John Stroud has gained statewide recognition for his fight to save the Montana’s state flower – the Bitterroot – from extinction due to loss of much of its natural habitat. His efforts have earned this Bitterroot Valley resident the nickname Johnny Bitterroot Seed.
His autobiography, published by Stoneydale Press of Stevensville, utilizes text and photographs, to tell Stroud’s life story. It’s even more remarkable because of Stroud’s life-long affliction of dyslexia. He only learned to read in his 60s, with the help of retired teacher Ila Niemann, and went on to write two books.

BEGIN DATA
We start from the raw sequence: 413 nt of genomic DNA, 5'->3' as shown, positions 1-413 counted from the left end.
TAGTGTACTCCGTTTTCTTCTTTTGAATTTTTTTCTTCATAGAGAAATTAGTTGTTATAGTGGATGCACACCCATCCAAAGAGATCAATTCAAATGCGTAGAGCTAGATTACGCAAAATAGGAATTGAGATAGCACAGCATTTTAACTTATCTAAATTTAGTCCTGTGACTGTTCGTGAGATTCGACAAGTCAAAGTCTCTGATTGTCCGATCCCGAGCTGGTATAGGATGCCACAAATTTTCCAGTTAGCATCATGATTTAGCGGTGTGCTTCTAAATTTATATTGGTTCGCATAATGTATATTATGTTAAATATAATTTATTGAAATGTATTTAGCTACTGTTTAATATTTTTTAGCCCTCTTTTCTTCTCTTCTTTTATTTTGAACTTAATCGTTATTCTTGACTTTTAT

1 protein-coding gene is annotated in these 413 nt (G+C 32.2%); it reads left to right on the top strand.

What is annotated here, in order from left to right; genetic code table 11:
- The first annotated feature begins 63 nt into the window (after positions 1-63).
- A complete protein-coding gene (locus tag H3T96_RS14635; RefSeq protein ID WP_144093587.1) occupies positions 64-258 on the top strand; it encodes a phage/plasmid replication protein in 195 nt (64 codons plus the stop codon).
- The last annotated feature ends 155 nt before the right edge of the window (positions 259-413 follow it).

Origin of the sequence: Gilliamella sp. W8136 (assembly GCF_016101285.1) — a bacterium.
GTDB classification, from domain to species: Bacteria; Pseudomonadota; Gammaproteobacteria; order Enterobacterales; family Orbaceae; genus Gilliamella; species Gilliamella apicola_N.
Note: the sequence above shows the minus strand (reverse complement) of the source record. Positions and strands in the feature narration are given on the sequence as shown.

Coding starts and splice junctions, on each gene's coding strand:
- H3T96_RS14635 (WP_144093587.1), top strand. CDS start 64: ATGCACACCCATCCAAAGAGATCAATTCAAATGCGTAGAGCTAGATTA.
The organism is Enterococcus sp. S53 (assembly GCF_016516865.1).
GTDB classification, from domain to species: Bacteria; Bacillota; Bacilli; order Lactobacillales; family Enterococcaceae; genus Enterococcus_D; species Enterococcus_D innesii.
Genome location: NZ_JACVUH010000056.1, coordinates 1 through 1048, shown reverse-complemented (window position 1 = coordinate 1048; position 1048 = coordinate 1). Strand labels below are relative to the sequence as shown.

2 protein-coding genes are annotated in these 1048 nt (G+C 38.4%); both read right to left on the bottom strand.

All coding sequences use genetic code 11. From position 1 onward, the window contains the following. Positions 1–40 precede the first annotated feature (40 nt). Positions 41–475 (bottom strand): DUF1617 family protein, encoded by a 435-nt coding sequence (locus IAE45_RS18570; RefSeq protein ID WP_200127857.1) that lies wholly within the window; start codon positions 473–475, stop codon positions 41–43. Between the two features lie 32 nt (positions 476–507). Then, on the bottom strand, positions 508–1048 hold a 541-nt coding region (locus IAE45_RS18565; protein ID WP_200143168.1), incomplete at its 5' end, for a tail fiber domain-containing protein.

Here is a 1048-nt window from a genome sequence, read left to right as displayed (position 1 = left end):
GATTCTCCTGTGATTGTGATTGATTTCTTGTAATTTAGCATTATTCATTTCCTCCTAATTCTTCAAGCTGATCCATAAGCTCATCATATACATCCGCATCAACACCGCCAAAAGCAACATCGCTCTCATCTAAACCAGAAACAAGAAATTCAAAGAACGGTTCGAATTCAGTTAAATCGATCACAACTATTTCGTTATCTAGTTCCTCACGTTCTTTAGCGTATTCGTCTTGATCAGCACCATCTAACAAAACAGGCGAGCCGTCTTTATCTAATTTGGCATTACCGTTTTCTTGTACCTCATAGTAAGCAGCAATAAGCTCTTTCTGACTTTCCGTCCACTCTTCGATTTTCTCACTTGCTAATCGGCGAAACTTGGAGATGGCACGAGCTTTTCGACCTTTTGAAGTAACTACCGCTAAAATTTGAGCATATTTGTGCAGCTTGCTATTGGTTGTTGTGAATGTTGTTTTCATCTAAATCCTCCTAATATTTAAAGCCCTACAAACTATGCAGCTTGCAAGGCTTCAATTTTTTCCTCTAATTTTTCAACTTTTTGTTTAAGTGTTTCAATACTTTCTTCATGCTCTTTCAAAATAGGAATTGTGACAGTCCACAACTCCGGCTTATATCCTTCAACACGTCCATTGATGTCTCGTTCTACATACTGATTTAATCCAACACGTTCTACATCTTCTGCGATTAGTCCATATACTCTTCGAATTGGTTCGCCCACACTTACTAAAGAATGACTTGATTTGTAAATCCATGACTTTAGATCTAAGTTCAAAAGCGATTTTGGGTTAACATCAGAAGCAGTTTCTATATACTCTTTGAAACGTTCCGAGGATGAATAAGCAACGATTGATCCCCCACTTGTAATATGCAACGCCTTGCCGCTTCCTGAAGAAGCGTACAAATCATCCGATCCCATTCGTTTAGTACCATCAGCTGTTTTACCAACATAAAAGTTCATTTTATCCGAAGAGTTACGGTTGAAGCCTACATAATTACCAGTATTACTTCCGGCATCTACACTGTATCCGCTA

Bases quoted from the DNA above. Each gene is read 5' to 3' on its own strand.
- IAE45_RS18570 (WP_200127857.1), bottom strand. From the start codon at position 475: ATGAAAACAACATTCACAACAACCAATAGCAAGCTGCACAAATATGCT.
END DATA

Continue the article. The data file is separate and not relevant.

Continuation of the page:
“I can read up to a low third-grade level,” he told the Ravalli Republic. “I still struggle. I’ve written a book now that I can’t even read.” Stroud spent nearly three years working with Noel Hunt, who transcribed his stories on a computer.
The autobiography “is an incredible testimony to a life in which downright grit and a will to achieve has triumphed over an affliction that John’s will couldn’t change – but still he found deliverance,” wrote Stevensville author Dale Burk. “It hasn’t been an easy ride for John. Like most disabilities, he coped as best he could and most of all it was his perseverance – and the help of a few incredible people … that prevailed.”
For more information, visit stoneydale.com.